Industry FAQs


Monthly demand, natural gas rates, and regulatory changes are some of the external factors that can affect electricity rates.

You can choose to pass through any components that you would not like to include in your fixed rate. The two components that clients most commonly pass through are capacity and transmission.

We recommend you start looking at electricity options 8 to 12 months in advance of your current agreement’s expiration dates. This gives your advisor plenty of time to monitor the market and prepare to act when the market hits the price point you’re aiming for.

Natural Gas

Storage, oil prices, and natural gas exports are some of the external factors that can affect natural gas rates.

Citygate is the physical location where natural gas is delivered to your local utility. Burner Tip refers to the point at which gas is used as fuel.

Natural gas is the number one source of electricity in the US. Because of the growth of natural gas use, there is no longer a “best” time to purchase it.

Green Energy FAQs

There is a premium associated with purchasing RECs. Currently, premiums are between $.001 and $.002 per kWh, but this could vary based on the type of REC you choose.

Most likely not. The grid contains both renewable and non-renewable energy. If you purchase RECs, you ensure that green energy gets to the grid. But unless you own a renewable asset tied to your facility, you won’t know for sure if the electricity you’re receiving is truly green.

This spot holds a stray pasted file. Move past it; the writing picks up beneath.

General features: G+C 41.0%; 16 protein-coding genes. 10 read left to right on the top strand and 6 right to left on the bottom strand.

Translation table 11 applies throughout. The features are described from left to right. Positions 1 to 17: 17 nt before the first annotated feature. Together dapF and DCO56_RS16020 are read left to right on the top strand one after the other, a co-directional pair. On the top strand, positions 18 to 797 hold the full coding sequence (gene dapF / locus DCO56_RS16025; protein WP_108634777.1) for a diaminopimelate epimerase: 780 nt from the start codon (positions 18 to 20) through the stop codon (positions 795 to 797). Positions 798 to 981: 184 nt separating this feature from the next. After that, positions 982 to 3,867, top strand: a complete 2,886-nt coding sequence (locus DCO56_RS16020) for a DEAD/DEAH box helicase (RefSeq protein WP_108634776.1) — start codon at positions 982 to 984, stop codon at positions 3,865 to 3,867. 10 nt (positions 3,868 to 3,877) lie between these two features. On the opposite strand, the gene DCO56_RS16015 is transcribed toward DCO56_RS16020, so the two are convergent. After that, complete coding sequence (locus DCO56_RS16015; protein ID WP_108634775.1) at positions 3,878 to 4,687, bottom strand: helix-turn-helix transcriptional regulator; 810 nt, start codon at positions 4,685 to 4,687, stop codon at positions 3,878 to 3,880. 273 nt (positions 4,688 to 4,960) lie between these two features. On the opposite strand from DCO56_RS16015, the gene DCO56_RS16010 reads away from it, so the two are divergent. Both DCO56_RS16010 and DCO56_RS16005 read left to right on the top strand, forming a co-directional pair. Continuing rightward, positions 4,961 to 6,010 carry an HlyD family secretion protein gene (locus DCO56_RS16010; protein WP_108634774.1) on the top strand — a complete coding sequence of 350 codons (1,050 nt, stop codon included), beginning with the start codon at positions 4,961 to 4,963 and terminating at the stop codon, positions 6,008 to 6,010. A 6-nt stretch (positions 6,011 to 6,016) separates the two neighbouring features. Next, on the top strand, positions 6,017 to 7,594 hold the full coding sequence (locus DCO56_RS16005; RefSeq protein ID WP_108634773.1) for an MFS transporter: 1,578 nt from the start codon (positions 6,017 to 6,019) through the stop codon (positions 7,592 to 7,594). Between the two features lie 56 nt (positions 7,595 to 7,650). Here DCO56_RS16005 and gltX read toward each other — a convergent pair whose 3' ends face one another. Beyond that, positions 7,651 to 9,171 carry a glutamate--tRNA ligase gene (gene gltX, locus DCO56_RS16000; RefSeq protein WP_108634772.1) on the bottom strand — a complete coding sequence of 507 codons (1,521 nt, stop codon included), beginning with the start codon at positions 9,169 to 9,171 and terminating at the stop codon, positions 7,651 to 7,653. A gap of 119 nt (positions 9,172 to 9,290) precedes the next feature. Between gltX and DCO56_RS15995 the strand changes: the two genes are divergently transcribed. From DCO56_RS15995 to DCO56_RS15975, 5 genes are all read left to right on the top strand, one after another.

While most green energy talk revolves around power generation, renewable natural gas (RNG) does exist. However, RNG isn’t as prevalent as renewable electricity because most of the US currently lack the infrastructure to clean and transport the gas to utilities.

Demand Response FAQs

Yes. Demand response is a year-round program, which means there is a summer (June – October) and winter (November – April) participation season. However, if your facility has no ability to curtail in the winter, CPower can customize the program so you can only participate in the summer.

Yes. There is a single, one-hour test event at the end of June. We will give you multiple weeks’ notice and help you identify curtailment opportunities to help you maximize your payouts.

No, there are no out-of-pocket penalties for not performing. Zero performance simply earns zero dollars. If you don’t perform, your expected revenue will be reduced by the amount of under/non-performance.

Earnings are determined based on the utility your facility is located in. Depending on the utility, clients can earn between $50,000 and $75,000 per year. Additionally, you are eligible for an energy payment if an emergency event is called. The payments range from $1,000 to $1,849 per megawatt-hour curtailed.

May 1 is typically the deadline for enrolling in the next demand response program. However, since there is a limit to the amount of capacity that can be claimed, enrolling earlier ensures a spot for you in the program.